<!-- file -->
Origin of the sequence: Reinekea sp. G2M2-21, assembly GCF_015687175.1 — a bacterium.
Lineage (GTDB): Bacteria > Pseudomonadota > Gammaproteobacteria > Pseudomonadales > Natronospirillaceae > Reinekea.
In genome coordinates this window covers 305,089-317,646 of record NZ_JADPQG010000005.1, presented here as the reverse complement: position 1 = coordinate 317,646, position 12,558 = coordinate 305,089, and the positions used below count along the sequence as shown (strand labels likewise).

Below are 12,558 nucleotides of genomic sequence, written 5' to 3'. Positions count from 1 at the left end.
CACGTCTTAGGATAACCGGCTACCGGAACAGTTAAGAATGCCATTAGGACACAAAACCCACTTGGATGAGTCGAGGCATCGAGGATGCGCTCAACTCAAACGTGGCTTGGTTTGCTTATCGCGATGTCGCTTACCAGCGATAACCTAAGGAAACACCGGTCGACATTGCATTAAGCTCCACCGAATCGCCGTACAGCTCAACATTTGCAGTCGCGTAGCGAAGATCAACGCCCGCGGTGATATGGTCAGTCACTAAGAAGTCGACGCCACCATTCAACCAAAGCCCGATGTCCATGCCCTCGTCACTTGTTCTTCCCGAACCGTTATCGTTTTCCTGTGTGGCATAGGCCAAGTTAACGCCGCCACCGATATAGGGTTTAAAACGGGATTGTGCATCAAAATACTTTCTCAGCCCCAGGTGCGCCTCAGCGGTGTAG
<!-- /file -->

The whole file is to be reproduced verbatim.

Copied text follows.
Origin of the sequence: Reinekea sp. G2M2-21, assembly GCF_015687175.1 — a bacterium.
Lineage (GTDB): Bacteria > Pseudomonadota > Gammaproteobacteria > Pseudomonadales > Natronospirillaceae > Reinekea.
In genome coordinates this window covers 305,089-317,646 of record NZ_JADPQG010000005.1, presented here as the reverse complement: position 1 = coordinate 317,646, position 12,558 = coordinate 305,089, and the positions used below count along the sequence as shown (strand labels likewise).

Below are 12,558 nucleotides of genomic sequence, written 5' to 3'. Positions count from 1 at the left end.
CACGTCTTAGGATAACCGGCTACCGGAACAGTTAAGAATGCCATTAGGACACAAAACCCACTTGGATGAGTCGAGGCATCGAGGATGCGCTCAACTCAAACGTGGCTTGGTTTGCTTATCGCGATGTCGCTTACCAGCGATAACCTAAGGAAACACCGGTCGACATTGCATTAAGCTCCACCGAATCGCCGTACAGCTCAACATTTGCAGTCGCGTAGCGAAGATCAACGCCCGCGGTGATATGGTCAGTCACTAAGAAGTCGACGCCACCATTCAACCAAAGCCCGATGTCCATGCCCTCGTCACTTGTTCTTCCCGAACCGTTATCGTTTTCCTGTGTGGCATAGGCCAAGTTAACGCCGCCACCGATATAGGGTTTAAAACGGGATTGTGCATCAAAATACTTTCTCAGCCCCAGGTGCGCCTCAGCGGTGTAG